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Upon finalizing our purchases we went back upstairs, paid up and decided to grab some delicious fries at Clover before heading to our next indie bookstore stop. Nicole had to leave us at this point, so it was now just Rachel and I heading to Brookline Booksmith to continue our book buying adventure. One of the best parts once we arrived there was watching Rachel pull about 8 different books off the shelf and state that she absolutely had to have them all (I love this girl…she cracks me up). She also took all the copies of If I Was Your Girl by Meredith Russo and hugged them.  I managed to limit myself to only one book purchase titled Grim (a tome of several short stories based on fairy tales with a dark twist). I would have probably bought more books (especially because they also have a used books area in their basement) but I had to depart early due to my other plans for that day.

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Overall I was so glad I went out and participated in Independent bookstore Day. I really love having these local bookstores where I can feel “cozy” and at home in. These stores need our support in order to stay “afloat” and keep bringing us book events, author signings, and other fun activities. I hope you will consider participating in Independent Bookstore day next year, and that you will start/continue your patronage all year round too. 

Tell me about your favorite independent bookstores. What is the thing you most like about your indie bookstore? Are they small or large? Do you have more than one indie bookstore in your town/city? Which would you recommend to someone visiting your area? Let’s chat!

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Middle Grade Book Review: The Secret Destiny of Pixie Piper by Annabelle Fisher (Illustrated by Natalie Andrewson)

Middle Grade Book Review: The Secret Destiny of Pixie Piper by Annabelle Fisher (Illustrated by Natalie Andrewson)The Secret Destiny of Pixie Piper by Annabelle Fisher, Natalie Andrewson
Published by Greenwillow Books on May 3rd 2016
Genres: Fantasy, Middle Grade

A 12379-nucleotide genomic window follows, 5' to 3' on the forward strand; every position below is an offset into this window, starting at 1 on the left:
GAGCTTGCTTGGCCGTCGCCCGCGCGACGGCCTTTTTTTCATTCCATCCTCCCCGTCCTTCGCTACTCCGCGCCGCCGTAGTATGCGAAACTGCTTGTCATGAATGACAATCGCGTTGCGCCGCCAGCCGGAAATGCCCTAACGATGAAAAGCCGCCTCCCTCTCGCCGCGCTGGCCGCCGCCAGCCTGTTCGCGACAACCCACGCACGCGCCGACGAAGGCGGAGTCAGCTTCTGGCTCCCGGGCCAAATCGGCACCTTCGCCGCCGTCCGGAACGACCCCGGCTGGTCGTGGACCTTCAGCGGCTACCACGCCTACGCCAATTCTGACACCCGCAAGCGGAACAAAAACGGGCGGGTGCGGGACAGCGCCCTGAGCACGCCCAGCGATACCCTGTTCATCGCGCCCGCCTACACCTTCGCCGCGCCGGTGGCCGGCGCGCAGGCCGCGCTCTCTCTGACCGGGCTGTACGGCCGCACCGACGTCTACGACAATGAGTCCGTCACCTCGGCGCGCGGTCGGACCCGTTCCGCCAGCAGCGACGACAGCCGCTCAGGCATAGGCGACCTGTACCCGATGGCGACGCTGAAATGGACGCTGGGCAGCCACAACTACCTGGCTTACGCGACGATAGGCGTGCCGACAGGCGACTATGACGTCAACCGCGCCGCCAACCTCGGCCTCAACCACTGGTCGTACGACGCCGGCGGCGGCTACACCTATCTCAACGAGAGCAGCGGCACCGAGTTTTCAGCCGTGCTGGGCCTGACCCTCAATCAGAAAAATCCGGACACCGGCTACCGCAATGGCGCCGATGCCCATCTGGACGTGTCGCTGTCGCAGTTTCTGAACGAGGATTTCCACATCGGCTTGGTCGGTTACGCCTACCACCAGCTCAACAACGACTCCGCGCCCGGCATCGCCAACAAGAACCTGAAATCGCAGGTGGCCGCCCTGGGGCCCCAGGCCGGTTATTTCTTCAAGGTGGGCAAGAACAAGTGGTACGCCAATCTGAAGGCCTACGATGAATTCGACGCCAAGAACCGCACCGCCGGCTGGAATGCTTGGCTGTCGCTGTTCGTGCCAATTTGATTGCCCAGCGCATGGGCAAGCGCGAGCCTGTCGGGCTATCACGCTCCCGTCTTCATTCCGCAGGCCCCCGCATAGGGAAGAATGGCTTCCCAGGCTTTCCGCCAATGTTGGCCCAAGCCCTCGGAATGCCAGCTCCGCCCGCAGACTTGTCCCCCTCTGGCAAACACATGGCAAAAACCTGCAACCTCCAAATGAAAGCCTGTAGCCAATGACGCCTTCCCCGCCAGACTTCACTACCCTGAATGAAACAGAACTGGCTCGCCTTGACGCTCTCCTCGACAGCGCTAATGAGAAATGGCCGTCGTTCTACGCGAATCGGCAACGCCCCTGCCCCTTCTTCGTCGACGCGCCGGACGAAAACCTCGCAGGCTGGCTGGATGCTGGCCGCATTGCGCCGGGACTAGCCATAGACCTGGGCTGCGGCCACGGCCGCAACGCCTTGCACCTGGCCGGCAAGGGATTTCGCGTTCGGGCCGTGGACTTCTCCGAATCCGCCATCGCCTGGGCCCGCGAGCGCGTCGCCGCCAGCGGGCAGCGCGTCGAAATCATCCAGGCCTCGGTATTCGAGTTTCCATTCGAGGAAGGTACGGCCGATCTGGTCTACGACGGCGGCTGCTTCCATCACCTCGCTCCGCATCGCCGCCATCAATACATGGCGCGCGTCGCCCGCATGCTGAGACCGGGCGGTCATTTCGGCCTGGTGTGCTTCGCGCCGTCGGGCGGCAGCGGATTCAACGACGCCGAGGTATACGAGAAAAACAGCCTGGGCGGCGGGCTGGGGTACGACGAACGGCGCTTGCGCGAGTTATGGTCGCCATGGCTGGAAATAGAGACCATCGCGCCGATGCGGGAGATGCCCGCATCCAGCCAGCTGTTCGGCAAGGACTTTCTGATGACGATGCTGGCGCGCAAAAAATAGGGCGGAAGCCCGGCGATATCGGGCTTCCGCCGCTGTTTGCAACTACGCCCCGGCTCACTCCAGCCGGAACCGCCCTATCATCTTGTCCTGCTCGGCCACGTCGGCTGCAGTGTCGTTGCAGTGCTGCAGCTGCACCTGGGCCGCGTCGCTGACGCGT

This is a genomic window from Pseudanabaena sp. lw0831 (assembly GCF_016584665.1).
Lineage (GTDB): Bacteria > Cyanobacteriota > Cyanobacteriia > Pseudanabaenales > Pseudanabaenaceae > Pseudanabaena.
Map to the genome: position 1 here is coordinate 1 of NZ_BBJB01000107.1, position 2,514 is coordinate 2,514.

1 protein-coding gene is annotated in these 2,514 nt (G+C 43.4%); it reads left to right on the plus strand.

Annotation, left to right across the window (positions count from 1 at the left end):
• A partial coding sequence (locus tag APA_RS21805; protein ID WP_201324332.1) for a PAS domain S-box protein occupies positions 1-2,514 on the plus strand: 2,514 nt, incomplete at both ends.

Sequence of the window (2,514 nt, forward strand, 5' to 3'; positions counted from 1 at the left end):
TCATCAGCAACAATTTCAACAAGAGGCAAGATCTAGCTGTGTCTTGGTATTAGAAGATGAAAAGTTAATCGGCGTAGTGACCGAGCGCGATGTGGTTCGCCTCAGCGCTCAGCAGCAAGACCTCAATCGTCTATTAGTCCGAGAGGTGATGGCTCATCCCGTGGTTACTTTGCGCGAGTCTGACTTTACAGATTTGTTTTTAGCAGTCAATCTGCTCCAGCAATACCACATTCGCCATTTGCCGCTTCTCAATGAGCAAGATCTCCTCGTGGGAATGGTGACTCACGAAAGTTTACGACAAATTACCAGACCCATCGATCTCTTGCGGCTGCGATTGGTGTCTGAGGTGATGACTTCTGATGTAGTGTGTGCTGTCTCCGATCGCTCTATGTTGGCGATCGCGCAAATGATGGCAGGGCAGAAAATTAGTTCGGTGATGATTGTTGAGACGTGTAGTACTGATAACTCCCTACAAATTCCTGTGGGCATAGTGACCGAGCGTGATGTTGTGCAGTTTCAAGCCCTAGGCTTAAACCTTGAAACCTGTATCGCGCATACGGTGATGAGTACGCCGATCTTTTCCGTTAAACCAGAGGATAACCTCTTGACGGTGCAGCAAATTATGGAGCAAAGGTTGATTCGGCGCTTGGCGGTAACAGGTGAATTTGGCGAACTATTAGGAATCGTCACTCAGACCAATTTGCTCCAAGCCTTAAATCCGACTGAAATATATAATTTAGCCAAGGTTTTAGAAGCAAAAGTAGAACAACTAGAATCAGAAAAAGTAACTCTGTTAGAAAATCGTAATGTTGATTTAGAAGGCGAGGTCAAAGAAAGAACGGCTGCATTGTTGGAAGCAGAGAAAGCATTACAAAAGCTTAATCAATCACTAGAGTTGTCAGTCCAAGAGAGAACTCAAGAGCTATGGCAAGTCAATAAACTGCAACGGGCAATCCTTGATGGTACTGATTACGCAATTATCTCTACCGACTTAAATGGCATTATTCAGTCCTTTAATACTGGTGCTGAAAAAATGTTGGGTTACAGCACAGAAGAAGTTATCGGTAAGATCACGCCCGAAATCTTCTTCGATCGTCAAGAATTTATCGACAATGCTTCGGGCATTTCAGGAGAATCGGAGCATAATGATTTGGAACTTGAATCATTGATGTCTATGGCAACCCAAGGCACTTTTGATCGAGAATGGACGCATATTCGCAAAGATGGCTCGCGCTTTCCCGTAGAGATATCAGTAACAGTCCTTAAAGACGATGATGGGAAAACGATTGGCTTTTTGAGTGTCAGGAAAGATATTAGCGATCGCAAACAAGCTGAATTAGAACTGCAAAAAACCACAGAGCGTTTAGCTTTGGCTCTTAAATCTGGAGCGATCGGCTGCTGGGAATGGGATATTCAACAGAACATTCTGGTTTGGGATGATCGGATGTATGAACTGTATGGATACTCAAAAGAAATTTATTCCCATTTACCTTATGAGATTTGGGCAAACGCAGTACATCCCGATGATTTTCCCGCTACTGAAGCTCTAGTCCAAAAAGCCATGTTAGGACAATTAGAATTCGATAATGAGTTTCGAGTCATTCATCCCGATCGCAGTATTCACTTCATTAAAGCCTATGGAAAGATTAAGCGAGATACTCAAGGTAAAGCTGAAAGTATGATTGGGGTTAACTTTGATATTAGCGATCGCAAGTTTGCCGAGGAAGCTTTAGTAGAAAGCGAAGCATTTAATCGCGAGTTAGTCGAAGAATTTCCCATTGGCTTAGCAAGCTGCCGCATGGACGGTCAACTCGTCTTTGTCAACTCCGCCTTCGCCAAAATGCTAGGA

Pages: 320
Goodreads
four-stars

Pixie Piper, an ordinary fifth grader, discovers she is a direct descendent of Mother Goose, and she has the magical ability and poetry power to prove it! A lively and funny twist on a classic character for fans of the Clementine books, Wendy Mass, and Lisa Graff.
Fifth grader Pixie Piper has always known she was a little different. She has a wild mop of hair that won’t stay put, her best friend is a boy, and to top it all off, she’s constantly coming up with rhymes and poems that just seem to pop out of her. Then, when Pixie thinks it can’t get any worse, she finds out that she actually is different—she’s a descendant of Mother Goose! This surprising and clever novel features family, friendship, poetry, a toilet museum, just the right amount of magic, as well as a goose, a fox, and a beautiful golden retriever puppy. Rich, multigenerational characters and the real and powerful portrayal of grade school friendships, with all their ups and downs, distinguishes this terrific elementary school story that will appeal to fans of Judy Moody, Clementine, and novels by Wendy Mass and Lisa Graff.

I really enjoyed reading this book, it gave me a  lovely feeling of nostalgia as I remembered a time when I too was in the 5th grade and writing my own rhymes. The only difference is that while I wanted to be “different” Pixie wants to fit in and be “normal”. Pixie Piper has always been good with rhymes, but she never understood why until she discovers that she is a descendant of Mother Goose, making her a “Goose Girl.” Pixie wants nothing to do with being different, but with the help of her best friend Gray and her Goose Lady aunt she learns to accept who she is and the responsibilities that come with her special powers.

The characters in this book were all fantastic. Pixie Piper is definitely the type of character a reader can look up to. She is clever, smart and spunky. I loved parents, they were eccentric and fun. Pixie’s mom reminded me of myself as we both share a love of costumes (I hope that when I have my own children I can be as free-spirited as Pixie’s mom). I really liked that Pixie was sure of herself and how she handled all the challenges that came her way head on. I appreciated that the topic of bullying was addressed in this story, and how awful and cruel kids can be to one another. Having been a victim of bullying myself when I was Pixie’s age, I know how tormenting it can be. It’s too bad there weren’t books like this back then, but I am glad that such great stories will be around for when my own children come into this world. 

One of the messages in this book that really resonated with me was about accepting your own uniqueness (as Pixie learns to do). I find this to be a very valuable lesson to impart to young readers today. I think the author did a wonderful job with the rhyming as well as keeping the reader entertained and interested in the story and the characters. I definitely recommend it to anyone that enjoys nursery rhymes, loves Mother Goose or wants to read a heartwarming and fast-paced story filled with friendship, family and just the right amount of magic. I should also mention that I really enjoyed all the pretty illustrations too. I am glad that there will be a sequel to this book and I can’t wait to see what adventures Pixie Piper will encounter next.

A special thank you to Edelweiss/HarperCollins/Greenwillow Books for giving me the opportunity to read this lovely book in return for an honest review. 

four-stars